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N2 - OBJECTIVE: To determine the incidence and temporal trends of primary immunodeficiency diseases (PIDs) and examine whether an association exists between delayed diagnosis and increased morbidity. PATIENTS AND METHODS: We performed a historical cohort study to describe the epidemiology of PIDs in Olmsted County, Minnesota, during a 31-year period from January 1, 1976, through December 31, 2006, using the Rochester Epidemiology Project. Incidence and trends over time, presence of comorbid conditions, and trends in management were determined. RESULTS: During the 31-year study period, 158 new cases of PIDs were diagnosed, with an overall incidence rate of 4.6 per 100,000 person-years. The rate of PIDs from 2001 through 2006 (10.3 per 100,000 person-years) was nearly 5 times higher than that from 1976 through 1980 (2.4 per 100,000 person-years). The associations between continuous variable(s) and categorical outcome(s) were assessed by using the Wilcoxon rank sum test. Longer delay in diagnosis was significantly associated with recurrent sinusitis (P<.001), recurrent pneumonia (P=.03), and subsequent treatment with immunoglobulins (P<.001). On the basis of Kaplan-Meier survival estimates, the proportion of patients surviving at 10 years after diagnosis was 93.5% (95% confidence interval, 85.9%-97.1%). However, older age at diagnosis was significantly associated with mortality (P=.01). CONCLUSION: This is one of the first population-based studies to examine the temporal trends of PIDs. The incidence of PIDs increased markedly between 1976 and 2006. In this cohort, a delay in diagnosis was common and was associated with increased morbidity. Despite substantial morbidity, most patients with PIDs can expect a normal life span.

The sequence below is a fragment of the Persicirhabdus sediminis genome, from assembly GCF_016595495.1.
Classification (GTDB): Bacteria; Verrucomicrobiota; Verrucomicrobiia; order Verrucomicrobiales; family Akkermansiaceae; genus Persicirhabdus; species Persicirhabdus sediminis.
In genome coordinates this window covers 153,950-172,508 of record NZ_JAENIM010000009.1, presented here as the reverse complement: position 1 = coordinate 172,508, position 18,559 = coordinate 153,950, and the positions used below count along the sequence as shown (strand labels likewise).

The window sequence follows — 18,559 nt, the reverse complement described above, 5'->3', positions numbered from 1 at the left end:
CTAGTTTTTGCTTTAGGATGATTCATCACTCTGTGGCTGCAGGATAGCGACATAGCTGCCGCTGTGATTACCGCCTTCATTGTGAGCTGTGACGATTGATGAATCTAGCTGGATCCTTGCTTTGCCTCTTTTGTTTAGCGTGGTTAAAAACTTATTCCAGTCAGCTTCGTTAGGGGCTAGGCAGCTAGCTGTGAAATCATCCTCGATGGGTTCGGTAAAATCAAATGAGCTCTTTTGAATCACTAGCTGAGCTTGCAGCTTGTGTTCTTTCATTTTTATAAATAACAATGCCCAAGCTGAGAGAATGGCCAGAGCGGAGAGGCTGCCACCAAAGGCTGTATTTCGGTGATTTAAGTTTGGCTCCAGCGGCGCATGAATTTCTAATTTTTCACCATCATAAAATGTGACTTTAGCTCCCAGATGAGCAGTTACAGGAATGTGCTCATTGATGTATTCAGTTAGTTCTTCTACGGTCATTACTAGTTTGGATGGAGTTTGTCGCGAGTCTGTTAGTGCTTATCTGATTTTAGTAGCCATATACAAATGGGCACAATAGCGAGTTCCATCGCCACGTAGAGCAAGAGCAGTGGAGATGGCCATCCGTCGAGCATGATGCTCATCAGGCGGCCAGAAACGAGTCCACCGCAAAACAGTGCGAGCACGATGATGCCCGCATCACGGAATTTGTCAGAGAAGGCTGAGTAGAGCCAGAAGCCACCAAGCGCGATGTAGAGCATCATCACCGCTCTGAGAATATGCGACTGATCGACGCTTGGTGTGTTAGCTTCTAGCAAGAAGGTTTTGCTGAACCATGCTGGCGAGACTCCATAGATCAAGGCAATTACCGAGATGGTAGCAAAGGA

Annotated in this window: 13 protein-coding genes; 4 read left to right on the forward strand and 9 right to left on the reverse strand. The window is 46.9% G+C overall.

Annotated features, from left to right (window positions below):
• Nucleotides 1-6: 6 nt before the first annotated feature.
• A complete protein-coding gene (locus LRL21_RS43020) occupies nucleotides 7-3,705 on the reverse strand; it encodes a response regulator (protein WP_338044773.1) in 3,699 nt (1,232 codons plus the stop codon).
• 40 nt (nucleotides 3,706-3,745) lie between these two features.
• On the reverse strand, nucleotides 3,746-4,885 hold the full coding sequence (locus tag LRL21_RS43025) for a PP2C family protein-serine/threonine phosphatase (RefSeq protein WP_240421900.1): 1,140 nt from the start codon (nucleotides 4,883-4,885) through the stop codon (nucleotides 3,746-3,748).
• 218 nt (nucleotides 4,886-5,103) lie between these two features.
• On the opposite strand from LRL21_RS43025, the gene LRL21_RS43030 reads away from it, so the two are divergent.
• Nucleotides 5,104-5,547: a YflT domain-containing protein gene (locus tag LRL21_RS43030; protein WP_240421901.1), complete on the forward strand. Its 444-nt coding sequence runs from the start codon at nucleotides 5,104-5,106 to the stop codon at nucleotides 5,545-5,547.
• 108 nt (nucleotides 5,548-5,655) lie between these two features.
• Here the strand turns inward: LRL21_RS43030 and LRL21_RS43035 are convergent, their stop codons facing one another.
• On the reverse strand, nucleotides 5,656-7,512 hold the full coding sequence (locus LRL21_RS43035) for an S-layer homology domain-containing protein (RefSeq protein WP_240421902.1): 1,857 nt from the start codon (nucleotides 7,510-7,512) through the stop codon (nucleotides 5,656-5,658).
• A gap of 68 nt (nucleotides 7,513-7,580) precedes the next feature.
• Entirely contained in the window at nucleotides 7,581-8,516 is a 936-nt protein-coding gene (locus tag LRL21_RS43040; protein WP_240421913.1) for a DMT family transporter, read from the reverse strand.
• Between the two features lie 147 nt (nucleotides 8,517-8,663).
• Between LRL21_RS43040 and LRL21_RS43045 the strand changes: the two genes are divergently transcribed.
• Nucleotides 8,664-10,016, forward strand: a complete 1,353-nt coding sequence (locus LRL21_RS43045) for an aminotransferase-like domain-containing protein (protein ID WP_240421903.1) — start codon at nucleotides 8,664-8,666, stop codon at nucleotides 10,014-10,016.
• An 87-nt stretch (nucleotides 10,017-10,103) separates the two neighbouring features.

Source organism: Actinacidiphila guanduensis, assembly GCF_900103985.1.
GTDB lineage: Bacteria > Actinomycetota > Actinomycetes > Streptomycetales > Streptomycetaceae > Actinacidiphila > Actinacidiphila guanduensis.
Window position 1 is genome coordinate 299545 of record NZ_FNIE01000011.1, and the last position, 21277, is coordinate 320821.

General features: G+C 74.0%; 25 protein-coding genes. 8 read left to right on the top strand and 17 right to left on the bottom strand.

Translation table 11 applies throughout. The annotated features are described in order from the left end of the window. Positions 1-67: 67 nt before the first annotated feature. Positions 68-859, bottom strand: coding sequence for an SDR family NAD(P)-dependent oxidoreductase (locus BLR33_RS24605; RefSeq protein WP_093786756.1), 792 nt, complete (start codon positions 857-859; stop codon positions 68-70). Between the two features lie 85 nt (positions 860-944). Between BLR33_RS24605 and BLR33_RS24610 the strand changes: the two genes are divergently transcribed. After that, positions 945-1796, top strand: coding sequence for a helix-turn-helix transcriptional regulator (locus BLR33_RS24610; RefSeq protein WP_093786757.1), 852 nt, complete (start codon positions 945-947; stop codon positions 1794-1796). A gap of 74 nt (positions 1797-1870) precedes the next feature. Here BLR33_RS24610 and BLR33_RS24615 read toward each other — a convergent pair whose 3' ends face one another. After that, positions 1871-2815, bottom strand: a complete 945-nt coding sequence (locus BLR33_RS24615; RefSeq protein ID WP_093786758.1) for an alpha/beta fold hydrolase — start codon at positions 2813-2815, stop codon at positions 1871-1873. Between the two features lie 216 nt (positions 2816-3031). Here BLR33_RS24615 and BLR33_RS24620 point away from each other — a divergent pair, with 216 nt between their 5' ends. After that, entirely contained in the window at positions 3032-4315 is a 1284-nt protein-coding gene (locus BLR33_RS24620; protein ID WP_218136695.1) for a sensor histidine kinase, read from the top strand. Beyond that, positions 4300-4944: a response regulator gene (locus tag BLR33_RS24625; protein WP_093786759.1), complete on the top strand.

AB - OBJECTIVE: To determine the incidence and temporal trends of primary immunodeficiency diseases (PIDs) and examine whether an association exists between delayed diagnosis and increased morbidity. PATIENTS AND METHODS: We performed a historical cohort study to describe the epidemiology of PIDs in Olmsted County, Minnesota, during a 31-year period from January 1, 1976, through December 31, 2006, using the Rochester Epidemiology Project. Incidence and trends over time, presence of comorbid conditions, and trends in management were determined. RESULTS: During the 31-year study period, 158 new cases of PIDs were diagnosed, with an overall incidence rate of 4.6 per 100,000 person-years. The rate of PIDs from 2001 through 2006 (10.3 per 100,000 person-years) was nearly 5 times higher than that from 1976 through 1980 (2.4 per 100,000 person-years). The associations between continuous variable(s) and categorical outcome(s) were assessed by using the Wilcoxon rank sum test. Longer delay in diagnosis was significantly associated with recurrent sinusitis (P<.001), recurrent pneumonia (P=.03), and subsequent treatment with immunoglobulins (P<.001). On the basis of Kaplan-Meier survival estimates, the proportion of patients surviving at 10 years after diagnosis was 93.5% (95% confidence interval, 85.9%-97.1%). However, older age at diagnosis was significantly associated with mortality (P=.01). CONCLUSION: This is one of the first population-based studies to examine the temporal trends of PIDs. The incidence of PIDs increased markedly between 1976 and 2006. In this cohort, a delay in diagnosis was common and was associated with increased morbidity. Despite substantial morbidity, most patients with PIDs can expect a normal life span.